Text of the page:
Or maybe it’s because genres tend to meld together in YA.  Whereas in adult literature tends to be broken up according to category, teen literature is usually shelved together.  This might be because a lot of YA often tends to cross over genres.  In adult literature, you have fantasy in one category and romance in another.  YA often combines the two.  All I know is that as a writer, I feel like I can do things in YA that I wouldn’t be able to do if I were writing strictly for adults.

Fact #5: YA is awesome!*  It’s that simple.  YA is fun, it’s interesting, it speaks to me in a way that no other category does.  Other fiction is fine and I’ll read it from time to time, but frankly, I find it a bit dull.
*OK, so this one is an opinion but you get the idea.

Have you ever experienced the stigma of reading or writing YA?  Feel free to vent about it in the comments!

Want to hear more about the Stigma of YA?  Fellow barista, Ghenet shares her thoughts on her blog: All About Them Words and our guests Verbal Pyrotechnics discuss it on their site too!  Check it out, then tell us what you think!


Comments on this post

  1. Stina Lindenblatt says:

    We have one commenter on the QT blog who is against YA (OMG the comments he makes everytime YA is mentioned in a post). I bet he's never even read one. And certainly not from some of our great YA authors who have touched the hearts of many teens struggling with the same issues (for example Speak). (Personally I think he's just jealous that his genre (whatever that is) is tanking or he wrote YA and it sucked!)

    A lot of non-YA readers no doubt came to their erroneous conclusion due to Twilight. They sat through the movie preview and decided the genre is junk.

    1. Meaghan says:

      Yes, I think YA has a bad rap, unfortunately. It's funny though, since many snide comments about my YA obsession come from friends who hardly read anything at all. But you are right, the market for YA is booming, and better stuff is coming out now than has in decades – I was another one who read adult books when I was a teen, because once I'd gotten through everything Christopher Pike and Lois Duncan had wrote, I was pretty much bored with YA. We persevere though – how many other writing communities are as great as the YA one? Probably none!!!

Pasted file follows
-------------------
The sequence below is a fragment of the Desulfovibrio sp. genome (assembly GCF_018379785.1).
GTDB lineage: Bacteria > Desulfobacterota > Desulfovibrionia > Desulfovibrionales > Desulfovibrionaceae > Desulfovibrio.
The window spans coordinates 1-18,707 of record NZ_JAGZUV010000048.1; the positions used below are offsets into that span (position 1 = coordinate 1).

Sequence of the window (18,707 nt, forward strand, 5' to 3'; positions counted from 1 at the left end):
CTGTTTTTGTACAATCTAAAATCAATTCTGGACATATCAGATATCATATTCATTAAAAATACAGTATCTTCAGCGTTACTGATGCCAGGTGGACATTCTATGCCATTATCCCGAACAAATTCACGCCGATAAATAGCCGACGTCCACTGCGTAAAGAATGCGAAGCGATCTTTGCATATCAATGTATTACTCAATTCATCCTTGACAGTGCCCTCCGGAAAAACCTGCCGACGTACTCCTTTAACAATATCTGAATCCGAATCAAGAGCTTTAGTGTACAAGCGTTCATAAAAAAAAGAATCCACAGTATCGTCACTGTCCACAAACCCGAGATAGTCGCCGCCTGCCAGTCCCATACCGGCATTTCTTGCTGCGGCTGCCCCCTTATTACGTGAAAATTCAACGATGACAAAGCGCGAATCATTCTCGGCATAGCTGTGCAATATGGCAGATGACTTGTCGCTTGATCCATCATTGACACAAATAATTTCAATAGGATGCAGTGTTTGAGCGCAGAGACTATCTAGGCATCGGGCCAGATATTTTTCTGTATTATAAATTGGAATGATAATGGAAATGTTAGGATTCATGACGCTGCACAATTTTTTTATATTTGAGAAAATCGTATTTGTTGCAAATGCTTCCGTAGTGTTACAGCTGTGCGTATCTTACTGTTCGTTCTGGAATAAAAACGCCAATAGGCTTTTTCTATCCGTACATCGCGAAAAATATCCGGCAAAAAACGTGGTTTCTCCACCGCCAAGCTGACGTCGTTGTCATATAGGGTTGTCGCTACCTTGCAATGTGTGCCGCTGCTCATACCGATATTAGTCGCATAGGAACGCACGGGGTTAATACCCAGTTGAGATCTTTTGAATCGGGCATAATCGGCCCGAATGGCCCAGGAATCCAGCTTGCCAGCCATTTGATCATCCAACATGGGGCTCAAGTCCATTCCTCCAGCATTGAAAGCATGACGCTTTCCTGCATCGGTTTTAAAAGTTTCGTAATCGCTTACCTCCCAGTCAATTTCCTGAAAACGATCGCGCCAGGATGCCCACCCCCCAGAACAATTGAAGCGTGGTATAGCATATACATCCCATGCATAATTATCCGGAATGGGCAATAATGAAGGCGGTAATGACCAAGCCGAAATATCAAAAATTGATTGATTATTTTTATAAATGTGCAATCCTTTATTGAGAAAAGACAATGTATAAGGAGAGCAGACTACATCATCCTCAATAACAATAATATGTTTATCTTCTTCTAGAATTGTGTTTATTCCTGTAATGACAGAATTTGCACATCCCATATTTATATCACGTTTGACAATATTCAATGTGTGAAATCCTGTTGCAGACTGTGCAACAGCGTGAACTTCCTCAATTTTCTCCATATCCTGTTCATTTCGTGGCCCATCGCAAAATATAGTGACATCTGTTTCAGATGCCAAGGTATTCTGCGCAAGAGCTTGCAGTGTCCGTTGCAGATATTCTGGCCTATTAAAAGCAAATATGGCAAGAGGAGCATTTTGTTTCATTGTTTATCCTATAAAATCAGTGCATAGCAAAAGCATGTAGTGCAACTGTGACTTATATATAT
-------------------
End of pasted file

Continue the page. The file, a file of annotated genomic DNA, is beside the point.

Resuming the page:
1. Ghenet Myrthil says:

        Great points! From working in book publishing, I see that YA is really booming. And I agree that the quality of the books get better and better. 🙂

        1. Bess Weatherby says:

          Great article! I think, as with anything that ever has "boomed" there will be a lot more hype and a lot more haters because there will be a lot more to love and hate. I decided to re-educate myself on the "New YA" because, after "Twilight" I was kind of jaded with the genre as well. But I wrote in it! Not a good combo . . . I've since discovered that there are, of course, overly dramatic or poorly written YA novels out there. But there are also great ones, just as worthy of being considered excellent as anything written for adults. And yes — the fact that adults are now reading YA is huge. It's such a testament to its power. I think they should start making adult covers for the most popular books. They did that with Harry Potter and I think it was smart.